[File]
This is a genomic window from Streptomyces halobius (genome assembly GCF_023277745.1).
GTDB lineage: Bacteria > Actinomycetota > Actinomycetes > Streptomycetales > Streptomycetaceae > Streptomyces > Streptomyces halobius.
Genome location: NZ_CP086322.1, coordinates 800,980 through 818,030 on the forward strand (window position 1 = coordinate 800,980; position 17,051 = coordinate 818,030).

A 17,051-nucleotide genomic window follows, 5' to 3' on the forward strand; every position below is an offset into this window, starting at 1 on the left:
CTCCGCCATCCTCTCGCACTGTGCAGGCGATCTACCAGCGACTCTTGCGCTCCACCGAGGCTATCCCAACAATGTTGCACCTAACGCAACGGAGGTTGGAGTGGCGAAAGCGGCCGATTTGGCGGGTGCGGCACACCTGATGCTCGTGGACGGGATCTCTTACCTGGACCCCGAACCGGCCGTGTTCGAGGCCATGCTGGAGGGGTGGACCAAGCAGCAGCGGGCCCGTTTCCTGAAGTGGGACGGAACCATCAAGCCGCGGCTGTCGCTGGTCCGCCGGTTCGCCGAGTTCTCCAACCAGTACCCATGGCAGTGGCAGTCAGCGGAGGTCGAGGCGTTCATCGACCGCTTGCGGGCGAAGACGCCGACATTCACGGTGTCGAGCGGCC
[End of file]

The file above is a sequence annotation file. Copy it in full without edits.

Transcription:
This is a genomic window from Streptomyces halobius (genome assembly GCF_023277745.1).
GTDB lineage: Bacteria > Actinomycetota > Actinomycetes > Streptomycetales > Streptomycetaceae > Streptomyces > Streptomyces halobius.
Genome location: NZ_CP086322.1, coordinates 800,980 through 818,030 on the forward strand (window position 1 = coordinate 800,980; position 17,051 = coordinate 818,030).

A 17,051-nucleotide genomic window follows, 5' to 3' on the forward strand; every position below is an offset into this window, starting at 1 on the left:
CTCCGCCATCCTCTCGCACTGTGCAGGCGATCTACCAGCGACTCTTGCGCTCCACCGAGGCTATCCCAACAATGTTGCACCTAACGCAACGGAGGTTGGAGTGGCGAAAGCGGCCGATTTGGCGGGTGCGGCACACCTGATGCTCGTGGACGGGATCTCTTACCTGGACCCCGAACCGGCCGTGTTCGAGGCCATGCTGGAGGGGTGGACCAAGCAGCAGCGGGCCCGTTTCCTGAAGTGGGACGGAACCATCAAGCCGCGGCTGTCGCTGGTCCGCCGGTTCGCCGAGTTCTCCAACCAGTACCCATGGCAGTGGCAGTCAGCGGAGGTCGAGGCGTTCATCGACCGCTTGCGGGCGAAGACGCCGACATTCACGGTGTCGAGCGGCC